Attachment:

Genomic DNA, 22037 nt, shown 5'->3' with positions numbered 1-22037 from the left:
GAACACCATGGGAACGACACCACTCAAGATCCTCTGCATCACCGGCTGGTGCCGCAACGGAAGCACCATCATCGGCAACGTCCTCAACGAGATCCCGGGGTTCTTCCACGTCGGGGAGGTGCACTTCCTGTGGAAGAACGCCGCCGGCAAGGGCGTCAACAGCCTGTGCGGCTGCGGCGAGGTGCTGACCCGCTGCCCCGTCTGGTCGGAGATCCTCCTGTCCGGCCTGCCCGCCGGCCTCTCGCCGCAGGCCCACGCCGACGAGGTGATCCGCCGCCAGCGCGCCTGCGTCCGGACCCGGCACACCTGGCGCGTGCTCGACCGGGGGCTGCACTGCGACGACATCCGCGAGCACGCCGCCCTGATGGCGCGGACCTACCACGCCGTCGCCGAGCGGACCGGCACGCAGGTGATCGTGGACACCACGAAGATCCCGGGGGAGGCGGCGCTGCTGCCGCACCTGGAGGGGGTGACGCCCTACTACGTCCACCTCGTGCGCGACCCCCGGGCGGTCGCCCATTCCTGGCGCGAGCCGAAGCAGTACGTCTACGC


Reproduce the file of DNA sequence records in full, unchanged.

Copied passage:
Genomic DNA, 22037 nt, shown 5'->3' with positions numbered 1-22037 from the left:
GAACACCATGGGAACGACACCACTCAAGATCCTCTGCATCACCGGCTGGTGCCGCAACGGAAGCACCATCATCGGCAACGTCCTCAACGAGATCCCGGGGTTCTTCCACGTCGGGGAGGTGCACTTCCTGTGGAAGAACGCCGCCGGCAAGGGCGTCAACAGCCTGTGCGGCTGCGGCGAGGTGCTGACCCGCTGCCCCGTCTGGTCGGAGATCCTCCTGTCCGGCCTGCCCGCCGGCCTCTCGCCGCAGGCCCACGCCGACGAGGTGATCCGCCGCCAGCGCGCCTGCGTCCGGACCCGGCACACCTGGCGCGTGCTCGACCGGGGGCTGCACTGCGACGACATCCGCGAGCACGCCGCCCTGATGGCGCGGACCTACCACGCCGTCGCCGAGCGGACCGGCACGCAGGTGATCGTGGACACCACGAAGATCCCGGGGGAGGCGGCGCTGCTGCCGCACCTGGAGGGGGTGACGCCCTACTACGTCCACCTCGTGCGCGACCCCCGGGCGGTCGCCCATTCCTGGCGCGAGCCGAAGCAGTACGTCTACGC